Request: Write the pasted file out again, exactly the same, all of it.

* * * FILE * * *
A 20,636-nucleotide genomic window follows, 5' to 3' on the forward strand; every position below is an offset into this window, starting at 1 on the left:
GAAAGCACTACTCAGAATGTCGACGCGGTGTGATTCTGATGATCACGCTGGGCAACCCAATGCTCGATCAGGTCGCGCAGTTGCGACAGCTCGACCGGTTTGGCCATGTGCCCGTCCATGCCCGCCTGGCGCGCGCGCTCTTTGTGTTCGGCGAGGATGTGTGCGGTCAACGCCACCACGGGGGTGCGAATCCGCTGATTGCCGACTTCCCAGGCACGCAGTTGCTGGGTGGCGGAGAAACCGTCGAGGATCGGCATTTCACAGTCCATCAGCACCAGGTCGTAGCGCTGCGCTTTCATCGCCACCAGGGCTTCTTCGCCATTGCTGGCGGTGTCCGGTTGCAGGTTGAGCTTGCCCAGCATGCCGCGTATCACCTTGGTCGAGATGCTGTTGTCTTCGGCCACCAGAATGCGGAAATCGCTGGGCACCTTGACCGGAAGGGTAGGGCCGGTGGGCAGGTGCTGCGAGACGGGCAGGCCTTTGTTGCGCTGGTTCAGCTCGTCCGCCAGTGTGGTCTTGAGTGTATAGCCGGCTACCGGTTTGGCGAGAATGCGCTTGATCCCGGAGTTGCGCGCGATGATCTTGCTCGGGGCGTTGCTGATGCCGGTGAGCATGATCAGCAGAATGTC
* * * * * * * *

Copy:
A 20,636-nucleotide genomic window follows, 5' to 3' on the forward strand; every position below is an offset into this window, starting at 1 on the left:
GAAAGCACTACTCAGAATGTCGACGCGGTGTGATTCTGATGATCACGCTGGGCAACCCAATGCTCGATCAGGTCGCGCAGTTGCGACAGCTCGACCGGTTTGGCCATGTGCCCGTCCATGCCCGCCTGGCGCGCGCGCTCTTTGTGTTCGGCGAGGATGTGTGCGGTCAACGCCACCACGGGGGTGCGAATCCGCTGATTGCCGACTTCCCAGGCACGCAGTTGCTGGGTGGCGGAGAAACCGTCGAGGATCGGCATTTCACAGTCCATCAGCACCAGGTCGTAGCGCTGCGCTTTCATCGCCACCAGGGCTTCTTCGCCATTGCTGGCGGTGTCCGGTTGCAGGTTGAGCTTGCCCAGCATGCCGCGTATCACCTTGGTCGAGATGCTGTTGTCTTCGGCCACCAGAATGCGGAAATCGCTGGGCACCTTGACCGGAAGGGTAGGGCCGGTGGGCAGGTGCTGCGAGACGGGCAGGCCTTTGTTGCGCTGGTTCAGCTCGTCCGCCAGTGTGGTCTTGAGTGTATAGCCGGCTACCGGTTTGGCGAGAATGCGCTTGATCCCGGAGTTGCGCGCGATGATCTTGCTCGGGGCGTTGCTGATGCCGGTGAGCATGATCAGCAGAATGTC